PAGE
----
I took a satchel of busy work with me to the Fayette County Public Library Authors Fair yesterday, thinking that I would get some paperwork done during the 11 to 4 stretch. I didn't. The authors there were far too interesting.
Generally at an authors fair, I don't spend much time visiting with the others. It can simply be, at least for me, too overwhelming to listen to everyone's various pitches about their stories and the stories behind their stories. It also makes me feel guilty that while I am telling them how interesting their topics are, I am not reaching for my wallet. It's simply impossible to buy everyone's work. I have to remember that I am there to sell, not to buy.
The one thing that helps me remember that is that they are not buying from my table, either.
But it's not often that I run into "local" authors that are, when I use the term "local," from my hometown area. In Connersville, there were several that were and we immediately found common ground.
The most commercially successful author there Saturday was Tricia Fields of Liberty who writes the Josie Gray Mystery Series for St. Martin's Press. She was also the most subdued and humble person there. She has her work down pat: She knows that she needs to crank out 2,000 words a week to release a new book a year. Tricia and I have a dear mutual friend in Debby Williams of Rushville.
I had a delightful visit with Susan Cohen-Spence, a retired Connersville teacher who penned a children's book about Connersville history. Susan also has deep roots in Brownsville as her mother was a Boggs. She grew up playing in Brownsville, visiting her aunt and uncle Dorothy and Ralph Boggs and their sons.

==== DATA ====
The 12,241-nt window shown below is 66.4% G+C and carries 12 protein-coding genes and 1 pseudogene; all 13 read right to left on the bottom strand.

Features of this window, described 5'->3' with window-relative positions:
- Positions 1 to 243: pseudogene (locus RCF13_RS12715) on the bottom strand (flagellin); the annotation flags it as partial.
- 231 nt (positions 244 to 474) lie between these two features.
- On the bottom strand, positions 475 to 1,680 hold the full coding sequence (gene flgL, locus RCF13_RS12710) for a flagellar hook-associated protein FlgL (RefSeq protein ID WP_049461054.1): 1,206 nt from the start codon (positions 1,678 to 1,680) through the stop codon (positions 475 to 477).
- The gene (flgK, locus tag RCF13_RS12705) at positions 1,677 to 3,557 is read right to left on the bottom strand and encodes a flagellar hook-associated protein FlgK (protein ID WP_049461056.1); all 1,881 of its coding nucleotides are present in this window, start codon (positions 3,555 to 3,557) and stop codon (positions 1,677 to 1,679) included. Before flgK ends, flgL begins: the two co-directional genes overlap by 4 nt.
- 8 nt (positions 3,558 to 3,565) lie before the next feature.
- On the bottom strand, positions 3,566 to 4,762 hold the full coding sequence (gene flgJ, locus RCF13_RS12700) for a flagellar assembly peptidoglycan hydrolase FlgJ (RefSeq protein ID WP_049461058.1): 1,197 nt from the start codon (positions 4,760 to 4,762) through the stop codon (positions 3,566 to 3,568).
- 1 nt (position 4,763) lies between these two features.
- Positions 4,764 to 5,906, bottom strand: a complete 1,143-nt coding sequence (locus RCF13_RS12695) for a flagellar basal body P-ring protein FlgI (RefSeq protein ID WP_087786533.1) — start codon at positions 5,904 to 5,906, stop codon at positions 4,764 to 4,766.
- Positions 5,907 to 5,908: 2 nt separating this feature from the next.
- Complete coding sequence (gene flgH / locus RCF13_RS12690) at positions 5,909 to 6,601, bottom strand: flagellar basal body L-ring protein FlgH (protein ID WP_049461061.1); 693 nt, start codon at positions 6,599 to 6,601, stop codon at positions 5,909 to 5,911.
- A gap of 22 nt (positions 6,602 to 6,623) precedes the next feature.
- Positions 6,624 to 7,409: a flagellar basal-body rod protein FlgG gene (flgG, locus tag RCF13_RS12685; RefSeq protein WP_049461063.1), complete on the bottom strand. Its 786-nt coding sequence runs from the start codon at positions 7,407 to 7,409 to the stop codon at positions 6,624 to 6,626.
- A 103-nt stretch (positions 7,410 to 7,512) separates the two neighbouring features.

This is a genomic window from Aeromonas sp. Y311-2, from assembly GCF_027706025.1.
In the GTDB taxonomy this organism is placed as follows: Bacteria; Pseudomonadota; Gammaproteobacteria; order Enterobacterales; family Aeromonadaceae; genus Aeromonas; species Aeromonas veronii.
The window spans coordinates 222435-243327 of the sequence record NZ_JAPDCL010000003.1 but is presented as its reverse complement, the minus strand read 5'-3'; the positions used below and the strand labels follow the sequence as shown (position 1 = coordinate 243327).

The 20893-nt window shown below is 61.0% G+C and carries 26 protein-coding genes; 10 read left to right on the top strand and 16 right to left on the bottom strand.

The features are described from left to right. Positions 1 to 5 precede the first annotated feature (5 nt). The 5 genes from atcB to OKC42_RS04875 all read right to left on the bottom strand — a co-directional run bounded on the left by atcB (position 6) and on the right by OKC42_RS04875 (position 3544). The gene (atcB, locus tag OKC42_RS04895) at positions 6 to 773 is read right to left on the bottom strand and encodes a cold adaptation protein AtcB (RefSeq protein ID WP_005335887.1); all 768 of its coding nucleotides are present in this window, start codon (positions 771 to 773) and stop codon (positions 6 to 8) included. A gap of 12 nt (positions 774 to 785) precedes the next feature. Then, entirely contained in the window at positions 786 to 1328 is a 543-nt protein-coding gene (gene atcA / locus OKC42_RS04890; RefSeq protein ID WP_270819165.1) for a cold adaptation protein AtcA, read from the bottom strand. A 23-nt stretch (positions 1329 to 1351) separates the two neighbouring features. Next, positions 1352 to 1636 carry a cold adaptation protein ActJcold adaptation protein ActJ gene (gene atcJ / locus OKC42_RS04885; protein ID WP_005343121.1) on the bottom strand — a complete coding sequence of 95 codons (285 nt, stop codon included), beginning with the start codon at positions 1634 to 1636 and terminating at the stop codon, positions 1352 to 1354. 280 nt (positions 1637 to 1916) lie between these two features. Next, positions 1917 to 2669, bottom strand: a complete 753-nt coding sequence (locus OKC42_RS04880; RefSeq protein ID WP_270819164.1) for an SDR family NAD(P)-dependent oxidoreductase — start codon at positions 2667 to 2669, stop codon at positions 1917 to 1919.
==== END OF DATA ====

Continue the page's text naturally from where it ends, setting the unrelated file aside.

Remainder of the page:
And then there was Brenn Pruet Kunkel, an illustrator whose close family members lived on a farm near me growing up and I knew the Rigsbys well as we rode the school bus together. Brenn also is friends with my illustrator, Marilyn Witt, and was around while Marilyn was working on the cover!
The event included a delightful retired Richmond teacher, Jeanne Nordstrom, who has released a memoir of her 41 years in the classroom. Also, one-time ESPN anchor Betsy Ross, a Connersville native, was in town to sell her book about women in sports, Playing Ball. And, children's author Bess Sturgis, a professional storyteller from Cambridge City was there.
When I headed home, I took Grand Avenue and drove by Spartan Bowl. It has been decades since I was there. That sunken gymnasium doesn't look big or special in any way. Not on the surface. But what a palace it is inside; a blast from the past when everyone went to high school basketball games on Friday nights. I have watched some amazing basketball played in that special place. I wish I had taken a photo. Why didn't I take a photo?
All told, I sold two books. I bought three. It was not a financially lucrative day. But there are other ways to measure success and one of them is in the people who come into your life and connect with you.
Last night, one of these authors was on Facebook telling her friends about MY book and suggesting that they read it as local lit. So you never know what pathways open up in new ways.
I only know that nothing is wasted.